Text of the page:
Hostile Work Environment Sexual Harassment
People should be able to work with confidence that they will not be subjected to unwanted sexual advances. Sadly, however, many employees are subjected to sexual harassment, such as lewd comments and requests for sexual favors in the workplace. When sexual harassment occurs regularly, it can create a hostile work environment, which often makes going to work unbearable. If you were subjected to hostile work environment sexual harassment, you may be able to pursue claims against your employer, and it is prudent to talk to a lawyer. The skillful New York sexual harassment attorneys at Gerstman Schwartz can assess the circumstances surrounding your situation and advise you on your next steps.Hostile Work Environment Sexual Harassment
A broad range of behavior may constitute sexual harassment. For example, comments of a sexual nature or unwelcome physical contact may be considered sexual harassment. Additionally, displaying or sharing sexually explicit emails or images may be deemed harassing behavior. Sexual harassment does not necessarily need to express desire, and negative comments regarding a person’s sex can constitute harassment as well. When this type of behavior happens repeatedly, it can create a hostile work environment. Additionally, in some instances, a single incident can cause a workplace to become hostile if the incident is sufficiently severe. Hostile work environments detrimentally affect people’s ability to work and can cause employees to suffer emotional distress.Proving That Sexual Harassment Created a Hostile Work Environment
Sexual harassment of any kind is prohibited by Title VII of the Civil Rights Act of 1964 (Title VII), the New York State Human Rights Law (NYSHRL), and the New York City Human Rights Law (NYCHRL). Thus, people subjected to hostile work environments as a result of sexual harassment are often able to recover damages via civil lawsuits. The burden of proof imposed on a plaintiff asserting such claims depends on the statute that the defendant allegedly violated.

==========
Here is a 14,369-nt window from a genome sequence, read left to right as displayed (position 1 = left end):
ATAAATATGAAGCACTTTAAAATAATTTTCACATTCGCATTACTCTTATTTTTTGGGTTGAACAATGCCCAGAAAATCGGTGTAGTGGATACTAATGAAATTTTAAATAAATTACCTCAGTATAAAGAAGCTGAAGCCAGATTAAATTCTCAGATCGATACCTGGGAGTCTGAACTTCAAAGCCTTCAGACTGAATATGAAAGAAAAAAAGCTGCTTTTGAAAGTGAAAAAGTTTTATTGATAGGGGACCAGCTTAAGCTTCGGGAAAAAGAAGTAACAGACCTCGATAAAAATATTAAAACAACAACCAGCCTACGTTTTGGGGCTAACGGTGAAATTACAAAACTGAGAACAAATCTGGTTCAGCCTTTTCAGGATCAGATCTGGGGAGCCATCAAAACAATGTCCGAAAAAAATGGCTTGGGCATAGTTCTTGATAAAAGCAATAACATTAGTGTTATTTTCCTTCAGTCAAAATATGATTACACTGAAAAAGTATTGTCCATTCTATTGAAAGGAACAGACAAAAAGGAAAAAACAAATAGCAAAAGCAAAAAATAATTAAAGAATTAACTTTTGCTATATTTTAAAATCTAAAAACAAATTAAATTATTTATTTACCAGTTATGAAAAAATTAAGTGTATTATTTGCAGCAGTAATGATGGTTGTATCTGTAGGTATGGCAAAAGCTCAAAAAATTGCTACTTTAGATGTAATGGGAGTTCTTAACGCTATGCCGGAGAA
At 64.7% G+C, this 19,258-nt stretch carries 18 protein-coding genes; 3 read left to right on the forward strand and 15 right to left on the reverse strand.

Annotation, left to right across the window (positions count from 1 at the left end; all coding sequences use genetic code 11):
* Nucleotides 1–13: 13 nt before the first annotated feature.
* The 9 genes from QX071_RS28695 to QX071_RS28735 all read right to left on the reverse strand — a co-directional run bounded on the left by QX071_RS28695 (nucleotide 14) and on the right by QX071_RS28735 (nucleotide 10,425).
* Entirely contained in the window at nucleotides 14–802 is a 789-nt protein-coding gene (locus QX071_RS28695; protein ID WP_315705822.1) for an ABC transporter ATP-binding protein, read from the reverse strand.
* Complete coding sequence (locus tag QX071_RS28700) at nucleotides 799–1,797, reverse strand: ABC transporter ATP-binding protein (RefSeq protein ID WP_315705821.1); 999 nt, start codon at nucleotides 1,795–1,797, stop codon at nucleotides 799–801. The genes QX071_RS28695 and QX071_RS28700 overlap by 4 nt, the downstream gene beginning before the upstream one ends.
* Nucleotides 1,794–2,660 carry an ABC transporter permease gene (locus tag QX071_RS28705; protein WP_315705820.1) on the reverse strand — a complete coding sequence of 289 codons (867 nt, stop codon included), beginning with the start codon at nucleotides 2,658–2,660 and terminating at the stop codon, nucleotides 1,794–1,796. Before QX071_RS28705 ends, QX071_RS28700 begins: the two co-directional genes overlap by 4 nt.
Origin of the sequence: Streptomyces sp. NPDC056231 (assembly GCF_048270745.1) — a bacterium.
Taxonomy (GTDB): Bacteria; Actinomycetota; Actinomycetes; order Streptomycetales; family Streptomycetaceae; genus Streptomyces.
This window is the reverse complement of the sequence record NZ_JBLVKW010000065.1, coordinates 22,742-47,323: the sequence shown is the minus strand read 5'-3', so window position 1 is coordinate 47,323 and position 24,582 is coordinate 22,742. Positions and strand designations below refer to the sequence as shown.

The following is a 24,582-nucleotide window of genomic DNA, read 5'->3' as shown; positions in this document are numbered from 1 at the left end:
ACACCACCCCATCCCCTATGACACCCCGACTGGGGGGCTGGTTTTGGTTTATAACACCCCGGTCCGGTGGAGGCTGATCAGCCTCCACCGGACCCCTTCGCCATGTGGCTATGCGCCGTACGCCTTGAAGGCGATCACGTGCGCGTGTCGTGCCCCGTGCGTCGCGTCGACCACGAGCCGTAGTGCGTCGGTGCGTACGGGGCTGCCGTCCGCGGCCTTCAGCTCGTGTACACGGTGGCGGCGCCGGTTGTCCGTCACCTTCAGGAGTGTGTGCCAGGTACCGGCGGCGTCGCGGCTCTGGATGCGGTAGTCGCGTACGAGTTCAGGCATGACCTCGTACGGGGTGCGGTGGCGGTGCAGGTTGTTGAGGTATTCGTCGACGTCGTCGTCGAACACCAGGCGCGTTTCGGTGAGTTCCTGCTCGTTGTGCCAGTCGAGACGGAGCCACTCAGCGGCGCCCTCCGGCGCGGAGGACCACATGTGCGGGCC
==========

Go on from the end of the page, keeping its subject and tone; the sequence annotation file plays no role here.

For example, a plaintiff pursuing claims under Title VII must demonstrate that the defendant engaged in acts of sexual harassment that resulted in a work environment that a reasonable individual would find to be hostile or abusive. The plaintiff also needs to establish that he or she subjectively perceived the environment as hostile due to the sexual harassment. Generally, the plaintiff is required to demonstrate that the harassment was pervasive or severe, and withstanding the environment became a condition of employment.
A plaintiff faces a lesser burden of proof under the NYSHRL. A plaintiff need not demonstrate pervasive or severe acts that were so prevalent and damaging that they altered the conditions of the plaintiff’s employment. Instead, pursuant to recent changes to the NYSHRL, a plaintiff only must show that he or she faced inferior conditions, privileges, or terms of employment because of the harassment.
The NYCHRL grants even broader protections than the NYSHRL. A plaintiff asserting a claim that a defendant created a hostile work environment in violation of the NYCHRL only needs to show treatment that was less favorable than other workers and prove that the adverse treatment was caused by the harassment. The behavior in question must go beyond what a reasonable individual would consider a minor inconvenience.
A plaintiff who successfully proves hostile work environment sexual harassment may be able to recover compensatory damages. Punitive damages may be available in some cases if the defendant’s behavior was particularly offensive.Explore Your Options With a Seasoned New York Attorney
Sexual harassment can alter a person’s ability to work, and people exposed to a hostile work environment can often recover damages via a civil lawsuit. At Gerstman Schwartz, our New York attorneys are adept at helping employees harmed by sexual harassment fight to protect their interests. We help victims of sexual harassment in New York City and Nassau and Suffolk Counties. You can reach us to set up a confidential meeting via our form online or by calling us at our New York City office at (212) 227-7070 or our Garden City office at (516) 880-8170.